Addiction is when someone cannot stop using a substance or engaging in a behavior although it is causing psychological and physical harm.
According to the American Society of Addiction Medicine, “addiction involves complex interactions between brain circuits, genetics, the environment and individual experiences in life. Compulsive behaviors or substances are used by addicts. They do so despite harm and often continue despite adverse consequences.”
Read: Cannabis Use Disorder
What is the definition of addiction?
Addiction refers to chronic dysfunction of the central nervous system, involving motivation, reward and memory. A craving for a substance or behavior was defined as a compulsive or obsessive pursuit of “reward” without regard for consequences.
When someone is addicted they will:
- Addicts cannot stop using substances or stop their addictive behaviors
- Show an inability to control themselves
- Increase their desire for the prescribed substance
- Disregard the potential consequences of their actions
- Do not respond emotionally
The effects of addiction on your daily life can be serious over time. Addicts are also susceptible to cycles of relapses and remissions. This can lead them to alternate between periods of intense and mild use. Unfortunately, addiction will usually worsen with time. The results can be serious, such as financial ruin and permanent health complications.
Therefore, anyone suffering from addiction should seek help. For free and confidential treatment referral information, you can contact 800-622-4357. It is the number of the Substance Abuse and Mental Health Services Administration (SAMHSA). They can also guide mental health and substance abuse prevention.
Addiction vs. misuse
There is a difference between drug addiction and drug misuse.
The term misuse refers to excessive or inappropriate use of a substance, which could have serious health and social consequences.
Addiction does not necessarily follow the misuse of a substance. An addiction is an unhealthy dependency on a substance, thing, or activity.
The effects of alcohol can be both euphoric and harmful, for example, when consumed heavily on a night out.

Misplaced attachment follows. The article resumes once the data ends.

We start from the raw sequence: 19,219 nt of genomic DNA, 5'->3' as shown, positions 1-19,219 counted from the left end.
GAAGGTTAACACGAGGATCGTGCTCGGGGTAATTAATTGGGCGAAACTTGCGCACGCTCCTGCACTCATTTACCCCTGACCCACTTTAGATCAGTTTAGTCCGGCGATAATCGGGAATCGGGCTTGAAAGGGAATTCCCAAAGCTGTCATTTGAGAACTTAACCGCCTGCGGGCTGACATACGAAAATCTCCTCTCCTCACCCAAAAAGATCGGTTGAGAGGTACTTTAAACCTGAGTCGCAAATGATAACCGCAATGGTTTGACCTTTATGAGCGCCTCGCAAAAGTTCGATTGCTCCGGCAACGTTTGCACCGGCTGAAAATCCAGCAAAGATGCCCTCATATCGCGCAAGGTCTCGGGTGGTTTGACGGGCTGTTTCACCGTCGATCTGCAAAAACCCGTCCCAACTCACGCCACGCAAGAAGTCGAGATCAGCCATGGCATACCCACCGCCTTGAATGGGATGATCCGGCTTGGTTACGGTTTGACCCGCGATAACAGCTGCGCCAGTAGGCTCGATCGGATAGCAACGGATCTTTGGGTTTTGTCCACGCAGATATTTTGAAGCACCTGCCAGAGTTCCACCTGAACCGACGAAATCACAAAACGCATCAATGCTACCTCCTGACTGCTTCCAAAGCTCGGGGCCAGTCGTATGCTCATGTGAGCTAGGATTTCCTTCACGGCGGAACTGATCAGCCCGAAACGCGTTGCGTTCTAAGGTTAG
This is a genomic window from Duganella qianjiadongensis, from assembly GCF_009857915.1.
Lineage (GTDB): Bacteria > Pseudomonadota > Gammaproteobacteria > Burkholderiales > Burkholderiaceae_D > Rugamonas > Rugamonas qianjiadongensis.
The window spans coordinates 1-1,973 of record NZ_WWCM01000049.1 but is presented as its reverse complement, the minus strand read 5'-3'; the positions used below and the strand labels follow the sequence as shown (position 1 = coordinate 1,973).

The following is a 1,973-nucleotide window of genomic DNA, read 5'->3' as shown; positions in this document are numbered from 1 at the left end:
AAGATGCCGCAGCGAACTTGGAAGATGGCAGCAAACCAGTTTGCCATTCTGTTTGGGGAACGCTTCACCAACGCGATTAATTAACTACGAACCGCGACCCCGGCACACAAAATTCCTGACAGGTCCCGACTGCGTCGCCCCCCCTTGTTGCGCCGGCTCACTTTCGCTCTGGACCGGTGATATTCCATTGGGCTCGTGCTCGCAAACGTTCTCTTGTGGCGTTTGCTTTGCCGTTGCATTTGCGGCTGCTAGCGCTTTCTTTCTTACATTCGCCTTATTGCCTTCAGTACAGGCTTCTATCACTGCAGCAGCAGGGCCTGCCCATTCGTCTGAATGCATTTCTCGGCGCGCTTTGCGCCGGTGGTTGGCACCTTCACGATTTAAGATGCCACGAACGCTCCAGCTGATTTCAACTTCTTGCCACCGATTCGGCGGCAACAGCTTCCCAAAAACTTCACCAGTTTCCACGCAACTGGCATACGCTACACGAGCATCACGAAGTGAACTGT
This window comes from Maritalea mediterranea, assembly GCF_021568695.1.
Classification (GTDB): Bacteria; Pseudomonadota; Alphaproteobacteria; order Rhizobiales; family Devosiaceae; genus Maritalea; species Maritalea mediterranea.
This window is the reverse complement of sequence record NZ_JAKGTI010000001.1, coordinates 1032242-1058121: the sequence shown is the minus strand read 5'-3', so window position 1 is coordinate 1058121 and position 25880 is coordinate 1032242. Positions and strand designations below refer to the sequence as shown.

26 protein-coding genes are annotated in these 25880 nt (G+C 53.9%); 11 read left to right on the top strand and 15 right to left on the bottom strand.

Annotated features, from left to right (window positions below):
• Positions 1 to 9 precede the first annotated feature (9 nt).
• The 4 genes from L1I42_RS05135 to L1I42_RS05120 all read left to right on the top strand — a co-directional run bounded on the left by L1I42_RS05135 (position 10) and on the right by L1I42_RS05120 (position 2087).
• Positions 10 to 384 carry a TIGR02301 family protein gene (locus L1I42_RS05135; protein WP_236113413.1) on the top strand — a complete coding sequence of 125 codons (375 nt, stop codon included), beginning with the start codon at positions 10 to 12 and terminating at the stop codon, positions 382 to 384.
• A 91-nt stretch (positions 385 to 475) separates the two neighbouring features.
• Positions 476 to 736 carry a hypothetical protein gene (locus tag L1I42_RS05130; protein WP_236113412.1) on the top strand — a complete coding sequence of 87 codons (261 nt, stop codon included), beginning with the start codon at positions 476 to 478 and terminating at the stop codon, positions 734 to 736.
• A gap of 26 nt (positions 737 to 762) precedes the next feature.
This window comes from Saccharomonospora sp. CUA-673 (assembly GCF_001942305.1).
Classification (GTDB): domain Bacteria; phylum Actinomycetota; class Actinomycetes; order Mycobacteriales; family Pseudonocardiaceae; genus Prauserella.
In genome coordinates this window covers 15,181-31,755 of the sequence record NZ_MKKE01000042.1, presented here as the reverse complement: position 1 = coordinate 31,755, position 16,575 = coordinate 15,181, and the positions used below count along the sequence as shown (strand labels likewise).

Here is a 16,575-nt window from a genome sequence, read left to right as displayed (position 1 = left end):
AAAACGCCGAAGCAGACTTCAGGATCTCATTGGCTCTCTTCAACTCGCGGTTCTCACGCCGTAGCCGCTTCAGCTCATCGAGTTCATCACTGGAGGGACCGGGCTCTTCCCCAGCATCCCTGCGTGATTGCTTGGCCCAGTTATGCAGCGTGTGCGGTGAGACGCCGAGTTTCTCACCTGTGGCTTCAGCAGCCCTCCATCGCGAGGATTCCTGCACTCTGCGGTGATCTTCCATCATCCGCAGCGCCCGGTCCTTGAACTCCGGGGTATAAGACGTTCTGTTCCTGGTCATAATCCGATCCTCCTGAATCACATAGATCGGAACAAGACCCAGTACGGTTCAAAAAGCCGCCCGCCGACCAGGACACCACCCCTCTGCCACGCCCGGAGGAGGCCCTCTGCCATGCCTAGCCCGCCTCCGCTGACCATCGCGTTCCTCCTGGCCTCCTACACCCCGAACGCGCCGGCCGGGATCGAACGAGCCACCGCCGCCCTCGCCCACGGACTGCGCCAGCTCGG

In general, such behavior does not qualify as an addiction until the person experiences “chronic, relapsing disorders characterized by compulsive drug seeking, continued use despite negative consequences, and permanent changes to the brain.”
It is important to distinguish between addiction to substances and addiction to non-substances. Addictions that are not related to substances include:
- Cell phone
The person who is addicted to a substance or activity will misuse it despite its harmful effects.
What are the types of addiction?
Approximately one in three people worldwide have an addiction of some kind, according to Action on Addiction in the U.K. An addiction can be a physical or psychological condition.
Drug and alcohol addictions are among the most serious. Nearly 1 in 10 Americans are addicted to both substances. Over two-thirds of people with drug addictions also abuse alcohol.
Drugs are most commonly abused for the following reasons:
- Nicotine, which is found in tobacco
- THC, which is found in marijuana
- Opioids or pain relievers
Substances or behaviors that can trigger addiction
- Coffee or caffeine
- Anger, as a coping strategy
In the Diagnostic and Statistical Manual of Mental Disorders, the American Psychiatric Association does not recognize technology, sex, and work addictions as addictions.
Some behaviors or habits closely resemble addiction. When someone is addicted to something, however, they will typically react negatively if they do not receive their reward. For example, a coffee addict might experience severe headaches or irritability upon withdrawal.
Read: Stimulant Use Disorder
What are the signs of addiction?
Addiction is usually characterized by a person’s inability to control their behavior. The following things can occur:
- Finding situations that promote the use of substances or behaviors
- Behavioral, such as increased secrecy
- Health-related, such as sleep disorders or memory issues
Even if they recognize the problems their addiction is causing, individuals with addictions will not stop their behavior. Additionally, they may use more than they intended, sometimes exhibiting a lack of control.
Addiction can produce certain behavioral and emotional changes including:
- A poor or unrealistic view of the pros and cons of substance abuse or addictive behaviors
- Assuming their problems are the fault of others
- Depression, anxiety and sadness increase
- Stress response becomes more severe
- Difficulty identifying emotions
- Feelings are different from the physical sensations associated with emotions
Read: Inhalant Use Disorder
What causes addiction?
It’s possible to experience a physical and psychological “high” from substances and behaviors that are addictive. It usually takes you longer to achieve the same high by using more substances or engaging in certain behaviors. Eventually, it is harder to stop an addiction.
Some people try out a substance or behavior and never return, while others develop an addiction to it. Frontal lobes are partly responsible for this. People can delay the feeling of reward or gratification on account of the frontal lobe. A malfunctioning frontal lobe in addiction leads to immediate satisfaction.